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Hamlet’s Abrupt Reversal at III.4.125-130

 

The Shakespeare Conference: SHK 23.100  Friday, 9 March 2012

 

From:        Andrew Wilson < This e-mail address is being protected from spambots. You need JavaScript enabled to view it >

Date:         March 9, 2012 12:17:54 AM EST

Subject:     Hamlet’s Abrupt Reversal at III.4.125-130

 

Hamlet III.4.125-130 has me puzzled.  Here it is with surrounding text added.

 

Queen

                                          . . . O gentle son,

Upon the heat and flame of thy distemper

Sprinkle cool patience.  Whereon do you look?

 

Hamlet

On him, on him.  Look you how pale he glares.

His form and cause conjoin’d, preaching to stones,

Would make them capable.--Do not look upon me,

Lest with this piteous action you convert

My stern effects.  Then what I have to do

Will want true colour -- tears perchance for blood.

 

Queen

To whom do you speak this?

 

Hamlet

Do you see nothing there?

 

Queen

Nothing at all; yet all that is I see.

(Ham III.4.122-133 Arden II)

 

Here is my reading:

 

First . . . line 125 up to the hyphen in line 127 . . . Hamlet is talking to his mother about the ghost.  She asks the question “Whereon do you look?”  And Hamlet responds, “On him, on him . . .”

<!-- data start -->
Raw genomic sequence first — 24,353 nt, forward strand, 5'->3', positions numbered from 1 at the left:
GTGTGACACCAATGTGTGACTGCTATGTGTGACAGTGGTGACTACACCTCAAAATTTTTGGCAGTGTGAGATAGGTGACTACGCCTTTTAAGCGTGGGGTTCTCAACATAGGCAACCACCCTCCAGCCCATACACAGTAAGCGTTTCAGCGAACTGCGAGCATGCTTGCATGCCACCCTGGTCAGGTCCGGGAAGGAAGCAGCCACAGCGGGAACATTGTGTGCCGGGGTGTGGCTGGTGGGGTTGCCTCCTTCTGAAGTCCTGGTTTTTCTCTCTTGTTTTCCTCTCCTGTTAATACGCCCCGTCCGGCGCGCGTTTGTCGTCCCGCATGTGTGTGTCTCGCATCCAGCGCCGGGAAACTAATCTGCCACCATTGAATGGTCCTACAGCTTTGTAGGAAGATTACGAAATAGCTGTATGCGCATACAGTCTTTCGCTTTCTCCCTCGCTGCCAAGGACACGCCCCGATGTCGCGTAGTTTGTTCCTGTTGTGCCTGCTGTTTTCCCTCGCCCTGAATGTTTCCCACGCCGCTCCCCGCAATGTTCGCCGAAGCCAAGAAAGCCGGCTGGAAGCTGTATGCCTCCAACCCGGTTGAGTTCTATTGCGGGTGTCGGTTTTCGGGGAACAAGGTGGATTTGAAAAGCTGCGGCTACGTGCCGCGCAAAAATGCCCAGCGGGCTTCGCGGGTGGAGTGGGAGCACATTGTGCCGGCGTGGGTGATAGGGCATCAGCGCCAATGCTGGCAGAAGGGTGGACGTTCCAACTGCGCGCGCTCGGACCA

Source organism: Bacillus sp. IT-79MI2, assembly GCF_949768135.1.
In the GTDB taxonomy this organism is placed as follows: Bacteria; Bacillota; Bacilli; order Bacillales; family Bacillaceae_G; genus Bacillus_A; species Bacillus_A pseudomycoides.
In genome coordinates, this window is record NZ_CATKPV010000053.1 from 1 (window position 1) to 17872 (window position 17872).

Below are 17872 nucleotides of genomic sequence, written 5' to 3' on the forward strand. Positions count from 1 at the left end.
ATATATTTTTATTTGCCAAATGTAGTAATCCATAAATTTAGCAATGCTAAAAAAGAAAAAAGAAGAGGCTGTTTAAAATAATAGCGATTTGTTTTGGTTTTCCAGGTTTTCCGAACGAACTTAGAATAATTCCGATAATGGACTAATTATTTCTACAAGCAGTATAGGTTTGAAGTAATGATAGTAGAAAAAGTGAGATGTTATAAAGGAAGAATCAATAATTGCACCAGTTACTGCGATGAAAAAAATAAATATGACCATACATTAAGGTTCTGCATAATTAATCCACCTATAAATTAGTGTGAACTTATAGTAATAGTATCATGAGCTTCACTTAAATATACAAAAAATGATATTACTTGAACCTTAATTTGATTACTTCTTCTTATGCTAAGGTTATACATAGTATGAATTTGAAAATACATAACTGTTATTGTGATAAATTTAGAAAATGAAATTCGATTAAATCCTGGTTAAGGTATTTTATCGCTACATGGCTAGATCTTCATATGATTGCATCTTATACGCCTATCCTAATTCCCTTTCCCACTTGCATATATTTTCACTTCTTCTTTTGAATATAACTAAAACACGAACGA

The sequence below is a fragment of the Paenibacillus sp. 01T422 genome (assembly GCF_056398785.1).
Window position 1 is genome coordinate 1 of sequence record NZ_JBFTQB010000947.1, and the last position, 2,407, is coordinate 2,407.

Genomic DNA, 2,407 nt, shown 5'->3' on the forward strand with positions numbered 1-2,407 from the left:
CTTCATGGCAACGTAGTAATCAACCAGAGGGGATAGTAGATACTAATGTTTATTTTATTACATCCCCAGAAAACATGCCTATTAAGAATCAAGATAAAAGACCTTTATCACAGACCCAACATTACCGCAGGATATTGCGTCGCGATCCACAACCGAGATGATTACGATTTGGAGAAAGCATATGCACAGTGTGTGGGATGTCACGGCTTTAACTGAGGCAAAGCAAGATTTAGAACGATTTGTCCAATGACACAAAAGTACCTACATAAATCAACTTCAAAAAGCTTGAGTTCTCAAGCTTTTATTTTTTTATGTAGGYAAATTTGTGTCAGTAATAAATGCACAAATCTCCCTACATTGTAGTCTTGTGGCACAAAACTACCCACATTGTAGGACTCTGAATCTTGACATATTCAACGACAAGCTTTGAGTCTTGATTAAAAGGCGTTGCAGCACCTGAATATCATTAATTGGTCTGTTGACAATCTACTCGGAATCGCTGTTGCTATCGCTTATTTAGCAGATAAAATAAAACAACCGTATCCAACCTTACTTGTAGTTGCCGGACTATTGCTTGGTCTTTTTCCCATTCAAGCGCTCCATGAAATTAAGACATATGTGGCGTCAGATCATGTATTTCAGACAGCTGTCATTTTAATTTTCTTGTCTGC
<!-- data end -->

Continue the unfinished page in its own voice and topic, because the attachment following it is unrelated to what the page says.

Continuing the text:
Second . . . after the hyphen in line 127 through line 130 . . . Something shifts at the hyphen.  All of a sudden Hamlet is now talking directly to the ghost.  He must be addressing the ghost based on Gertrude’s “To whom do you speak this?”  (Obviously Gertrude thinks Hamlet is talking to somebody else, not her.)  and also, Hamlet’s response, “Do you see nothing there?” (Hamlet agrees.  He was talking to somebody else, the ghost Gertrude can’t see.)

 

Third . . . If the above two points are correct then Hamlet’s speech contains a spectacular, turn-on-a-dime reversal I had not appreciated before.  Line 126 up to the hyphen in line 127 loosely paraphrased is, “Who could look on him (i.e. the ghost) and not take up his cause?”  The last half of line 127 to line 130 loosely paraphrased is, “Stop looking at me lest I lose my resolve to carry out your will”.  A direct contradiction.

 

Wow!  What a turnaround in only four lines!  Is my reading legitimate or do I jump off the rails somewhere?  What alternative readings are possible?  If you agree with my reading, what do you think explains Hamlet’s abrupt reversal?

 

Thanks,

Andrew Wilson

 

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